National Cervical Cancer Awareness Month

I love seeing women for annuals throughout the year, but I get a particular kick out of the women who come for their annuals in January. What a great way to start the year out with a commitment to self-care! Here we are at the end of January already, but you still have lots of time to get your annual done this year.

Did you know that January is Cervical Cancer Awareness month? We all know we should have our annuals and get Pap smears regularly but sometimes there is confusion about why we do Pap smears and what the results tell us. A Pap smear is a highly reliable way to screen for cervical cancer, or cancer of the cervix.

cervical cancerThe cervix is the opening to the uterus. It acts as a doorway between your vagina and uterus (and therefore other internal organs as well!). Your cervix has to deal with quite a bit of germs, viruses and bacteria—and sperm!

Human papilloma virus (HPV) is one of the myriad of microorganisms that your cervix faces off against. HPV is transmitted skin-to-skin, so we usually blame penises and fingers for transferring HPV to the cervix, although sex toys can also harbor HPV for many hours.

Certain strains of HPV really settle into cervical cells. Most women’s immune systems clear HPV over time but occasionally worrisome types of HPV decide to hang around for years and can ultimately cause cervical cancer for some women.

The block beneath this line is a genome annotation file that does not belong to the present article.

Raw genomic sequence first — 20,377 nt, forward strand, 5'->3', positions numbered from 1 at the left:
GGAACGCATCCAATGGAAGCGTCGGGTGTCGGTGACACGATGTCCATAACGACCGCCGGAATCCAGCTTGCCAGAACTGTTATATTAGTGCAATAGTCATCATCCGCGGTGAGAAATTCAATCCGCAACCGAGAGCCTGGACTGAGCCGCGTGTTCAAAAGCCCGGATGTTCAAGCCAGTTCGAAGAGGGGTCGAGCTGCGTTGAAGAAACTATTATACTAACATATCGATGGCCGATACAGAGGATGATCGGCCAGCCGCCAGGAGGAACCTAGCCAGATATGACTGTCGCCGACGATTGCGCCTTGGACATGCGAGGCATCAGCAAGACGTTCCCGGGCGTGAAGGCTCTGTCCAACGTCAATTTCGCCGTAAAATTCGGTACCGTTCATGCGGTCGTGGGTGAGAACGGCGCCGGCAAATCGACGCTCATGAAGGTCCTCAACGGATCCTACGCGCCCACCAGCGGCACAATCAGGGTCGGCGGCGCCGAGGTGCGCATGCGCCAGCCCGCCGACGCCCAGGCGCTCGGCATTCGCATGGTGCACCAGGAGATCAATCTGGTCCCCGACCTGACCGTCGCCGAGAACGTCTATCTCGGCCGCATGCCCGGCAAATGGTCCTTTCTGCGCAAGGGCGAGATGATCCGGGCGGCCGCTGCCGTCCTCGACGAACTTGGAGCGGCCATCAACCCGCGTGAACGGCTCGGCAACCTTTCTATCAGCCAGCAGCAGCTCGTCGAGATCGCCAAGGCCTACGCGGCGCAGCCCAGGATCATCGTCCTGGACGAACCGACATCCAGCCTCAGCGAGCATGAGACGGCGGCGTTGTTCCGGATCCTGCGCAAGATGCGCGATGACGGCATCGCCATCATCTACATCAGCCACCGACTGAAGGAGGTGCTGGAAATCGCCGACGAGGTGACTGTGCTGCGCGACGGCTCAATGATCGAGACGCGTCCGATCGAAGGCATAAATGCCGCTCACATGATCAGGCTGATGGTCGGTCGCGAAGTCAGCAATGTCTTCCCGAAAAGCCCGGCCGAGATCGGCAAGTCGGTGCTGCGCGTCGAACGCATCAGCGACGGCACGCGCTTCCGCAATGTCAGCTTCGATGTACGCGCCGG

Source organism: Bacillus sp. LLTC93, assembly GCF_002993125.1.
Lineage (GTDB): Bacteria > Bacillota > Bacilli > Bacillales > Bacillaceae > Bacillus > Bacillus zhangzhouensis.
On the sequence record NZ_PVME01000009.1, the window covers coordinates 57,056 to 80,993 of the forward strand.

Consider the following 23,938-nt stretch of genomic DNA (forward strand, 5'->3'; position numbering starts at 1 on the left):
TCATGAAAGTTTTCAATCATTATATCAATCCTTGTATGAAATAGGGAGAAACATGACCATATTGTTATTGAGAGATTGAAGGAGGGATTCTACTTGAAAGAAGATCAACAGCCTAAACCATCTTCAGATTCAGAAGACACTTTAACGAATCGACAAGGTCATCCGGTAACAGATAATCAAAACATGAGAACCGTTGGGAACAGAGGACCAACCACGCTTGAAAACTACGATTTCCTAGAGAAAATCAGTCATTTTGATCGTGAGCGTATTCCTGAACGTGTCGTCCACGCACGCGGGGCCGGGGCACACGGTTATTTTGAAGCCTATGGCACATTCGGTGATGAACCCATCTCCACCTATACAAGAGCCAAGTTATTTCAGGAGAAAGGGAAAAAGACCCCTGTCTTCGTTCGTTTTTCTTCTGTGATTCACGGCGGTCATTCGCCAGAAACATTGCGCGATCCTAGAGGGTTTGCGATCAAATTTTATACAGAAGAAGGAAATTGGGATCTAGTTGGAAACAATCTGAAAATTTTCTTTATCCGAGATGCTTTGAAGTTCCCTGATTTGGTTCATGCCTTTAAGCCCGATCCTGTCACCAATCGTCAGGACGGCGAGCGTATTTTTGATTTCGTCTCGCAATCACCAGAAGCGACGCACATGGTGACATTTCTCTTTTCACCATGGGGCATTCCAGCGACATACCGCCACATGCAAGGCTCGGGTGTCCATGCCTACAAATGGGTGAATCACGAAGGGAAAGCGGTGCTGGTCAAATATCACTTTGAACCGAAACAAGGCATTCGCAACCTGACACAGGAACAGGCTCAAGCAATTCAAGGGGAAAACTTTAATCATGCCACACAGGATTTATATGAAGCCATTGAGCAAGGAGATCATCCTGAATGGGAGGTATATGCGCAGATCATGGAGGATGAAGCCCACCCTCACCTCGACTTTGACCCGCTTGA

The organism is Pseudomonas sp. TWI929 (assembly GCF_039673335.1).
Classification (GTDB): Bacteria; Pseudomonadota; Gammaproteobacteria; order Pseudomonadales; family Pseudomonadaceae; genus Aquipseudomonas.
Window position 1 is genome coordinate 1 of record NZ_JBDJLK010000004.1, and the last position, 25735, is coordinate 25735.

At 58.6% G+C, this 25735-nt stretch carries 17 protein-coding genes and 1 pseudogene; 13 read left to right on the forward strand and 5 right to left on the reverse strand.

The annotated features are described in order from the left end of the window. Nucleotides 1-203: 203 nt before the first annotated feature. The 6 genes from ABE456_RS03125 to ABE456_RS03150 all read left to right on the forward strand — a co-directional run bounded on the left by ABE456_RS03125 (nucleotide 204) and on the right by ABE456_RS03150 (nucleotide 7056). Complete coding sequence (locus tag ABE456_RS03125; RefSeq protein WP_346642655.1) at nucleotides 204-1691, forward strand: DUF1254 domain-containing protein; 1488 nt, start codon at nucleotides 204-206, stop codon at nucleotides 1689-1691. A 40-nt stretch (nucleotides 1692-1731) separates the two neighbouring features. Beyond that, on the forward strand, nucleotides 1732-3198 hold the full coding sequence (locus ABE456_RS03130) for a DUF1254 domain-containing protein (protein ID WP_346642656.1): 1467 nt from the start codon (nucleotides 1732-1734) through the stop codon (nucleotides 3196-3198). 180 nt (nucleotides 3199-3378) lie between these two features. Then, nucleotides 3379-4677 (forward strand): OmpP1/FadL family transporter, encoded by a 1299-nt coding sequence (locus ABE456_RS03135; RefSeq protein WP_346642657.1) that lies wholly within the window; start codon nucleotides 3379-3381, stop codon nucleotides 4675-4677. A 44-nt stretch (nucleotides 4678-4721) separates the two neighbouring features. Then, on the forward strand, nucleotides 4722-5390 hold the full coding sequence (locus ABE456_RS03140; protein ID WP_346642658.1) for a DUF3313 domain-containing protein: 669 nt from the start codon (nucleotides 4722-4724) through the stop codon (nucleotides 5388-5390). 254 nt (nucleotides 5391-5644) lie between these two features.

When we do a Pap smear, we place a speculum so we can see your cervix and use a little brush to sweep some cells off of your cervix. The cells go to the lab where they check to see if the cells look normal or abnormal. In some cases, the lab also checks to see if the HPV strains which are high risk for cervical cancer are present. Abnormal results are a red flag that helps us help you have further testing and monitoring. Sometimes the cervix becomes normal again, but sometimes changes require even more monitoring and treatment. The goal is to prevent cervical cancer.

No one enjoys having Pap smears and it can definitely feel awkward, but it really is a simple test that can prevent cervical cancer.

Women should start having Pap smears at 21 years old and women can usually stop having Pap smears at 65 years old. How frequently you should have Pap smears depends on your personal health history. Our goal at WSNM is to provide you with individualized, evidence-based care so you can be healthy and thrive for decades and decades. Check your calendar and give us a call!